(With summer here and lots of re-posts on the site I thought I'd add in a great day trip from three summers back in time. This was originally posted on August 15, 2009)
Yesterday afternoon I drove west across the Hudson River to visit The Storm King Art Center in Mountainville, NY. Located about 20 minutes north of the Bear Mountain Bridge, this collection of monumental outdoor sculpture and artwork located in the museum building offer a special experience for the art aficionado. As you can tell from the photos the location has spectacular mountain views in the distance.
I traveled there with my wife, one of our sons and a friend who came up from Manhattan for the day. We enjoyed a pleasant lunch at the shaded picnic area with food we brought with us for the occasion.
Besides the regular collection, we were looking forward to seeing the work of Maya Lin. Her "Wavefield" installation in one of the distant fields is a huge attraction and currently the museum building has on exhibit many of her smaller pieces, plus others that fill entire rooms. The exhibit is entitled, "Maya Lin: Bodies of Water." Unlike some other museums I have visited, there are no restrictions on visitors taking photographs.
I have placed some general information about the art center below and the official web site is: http://www.stormking.org
Storm King Art Center
From Wikipedia, the free encyclopedia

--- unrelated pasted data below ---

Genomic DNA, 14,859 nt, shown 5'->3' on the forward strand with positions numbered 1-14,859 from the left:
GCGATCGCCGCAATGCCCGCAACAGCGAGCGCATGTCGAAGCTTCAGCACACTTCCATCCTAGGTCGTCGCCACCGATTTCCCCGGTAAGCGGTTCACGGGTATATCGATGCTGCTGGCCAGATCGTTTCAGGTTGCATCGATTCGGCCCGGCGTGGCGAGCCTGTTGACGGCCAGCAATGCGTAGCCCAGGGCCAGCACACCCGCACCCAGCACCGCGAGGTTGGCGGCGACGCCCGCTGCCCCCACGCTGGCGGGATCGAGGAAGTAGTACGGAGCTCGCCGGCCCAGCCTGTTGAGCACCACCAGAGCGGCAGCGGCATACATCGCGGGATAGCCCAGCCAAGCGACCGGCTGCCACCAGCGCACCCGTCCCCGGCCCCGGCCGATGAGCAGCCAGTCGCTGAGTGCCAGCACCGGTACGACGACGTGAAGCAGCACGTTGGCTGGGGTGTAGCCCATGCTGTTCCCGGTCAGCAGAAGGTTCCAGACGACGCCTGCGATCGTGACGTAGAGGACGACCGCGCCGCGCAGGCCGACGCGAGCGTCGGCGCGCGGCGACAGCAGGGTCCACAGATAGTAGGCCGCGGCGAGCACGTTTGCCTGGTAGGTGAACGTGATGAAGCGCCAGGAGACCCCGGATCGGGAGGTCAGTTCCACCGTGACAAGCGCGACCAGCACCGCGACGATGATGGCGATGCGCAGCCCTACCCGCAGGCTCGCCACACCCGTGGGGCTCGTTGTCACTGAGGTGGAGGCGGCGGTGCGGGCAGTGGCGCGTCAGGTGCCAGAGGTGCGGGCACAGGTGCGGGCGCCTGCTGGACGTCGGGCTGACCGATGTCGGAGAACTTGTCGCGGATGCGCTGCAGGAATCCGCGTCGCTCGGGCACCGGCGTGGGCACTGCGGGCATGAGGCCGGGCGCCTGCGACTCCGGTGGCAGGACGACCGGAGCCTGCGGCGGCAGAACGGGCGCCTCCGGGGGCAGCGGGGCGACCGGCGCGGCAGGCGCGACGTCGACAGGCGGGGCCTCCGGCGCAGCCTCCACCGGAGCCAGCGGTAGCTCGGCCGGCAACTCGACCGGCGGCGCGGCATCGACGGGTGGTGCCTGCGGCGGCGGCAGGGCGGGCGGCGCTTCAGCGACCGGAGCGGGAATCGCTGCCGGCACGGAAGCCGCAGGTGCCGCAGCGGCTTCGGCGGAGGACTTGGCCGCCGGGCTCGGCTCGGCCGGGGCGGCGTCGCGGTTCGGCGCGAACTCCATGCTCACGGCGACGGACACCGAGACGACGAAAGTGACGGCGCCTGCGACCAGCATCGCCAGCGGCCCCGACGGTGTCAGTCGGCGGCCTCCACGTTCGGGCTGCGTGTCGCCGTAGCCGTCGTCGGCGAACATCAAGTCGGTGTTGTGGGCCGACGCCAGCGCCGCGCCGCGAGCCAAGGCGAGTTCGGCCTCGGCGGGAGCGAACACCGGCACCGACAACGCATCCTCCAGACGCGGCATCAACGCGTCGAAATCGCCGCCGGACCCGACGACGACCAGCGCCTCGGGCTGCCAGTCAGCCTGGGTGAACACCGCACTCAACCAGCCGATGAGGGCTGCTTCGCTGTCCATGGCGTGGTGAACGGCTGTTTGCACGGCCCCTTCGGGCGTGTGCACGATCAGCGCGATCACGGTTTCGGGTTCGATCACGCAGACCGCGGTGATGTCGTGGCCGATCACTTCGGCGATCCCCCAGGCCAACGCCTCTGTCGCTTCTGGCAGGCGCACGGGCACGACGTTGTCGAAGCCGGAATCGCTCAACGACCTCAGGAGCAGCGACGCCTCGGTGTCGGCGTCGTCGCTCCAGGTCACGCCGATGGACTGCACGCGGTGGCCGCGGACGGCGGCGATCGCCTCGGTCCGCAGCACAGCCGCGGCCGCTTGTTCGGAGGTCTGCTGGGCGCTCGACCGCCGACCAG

The Storm King Art Center in Mountainville, New York is an open air museum which has extended the concept of a "sculpture garden" to become a "sculpture landscape." Founded in 1960 by Ralph E. Ogden as a museum for Hudson Valley painters it soon expanded into a major sculpture venue with the acquisition of works from the estate of David Smith.
A permanent collection of monumental works has been sited in grand outdoor "rooms". There is a core collection of pieces by modern masters such as Alexander Calder, Henry Moore, and Louise Nevelson. These are joined with more recent large-scale sculptures by contemporary sculptors including Magdalena Abakanowicz, Alice Aycock, Mark di Suvero, Andy Goldsworthy, Alexander Liberman, Roy Lichtenstein, and Richard Serra.
The development of the Storm King landscape has been the work of more than 40 years. Vistas of distant mountains contrast with fields of waving native grasses and woodlands. The sculptures are selected and sited to contribute to the overall impact.
A 1935 residence designed after a Norman chateau has been converted to use as the Museum Building. In addition to nine galleries it houses a museum shop and offices.
A picnic area encourages visitors to spend time relaxing in the company of great works of art.
Below: Maya Lin's "Wavefield"
Click on the arrow to start the slideshow below:
Photos (including my slideshow), and text (except for the Wikipedia material) are all © 2009 by B+Co., Inc.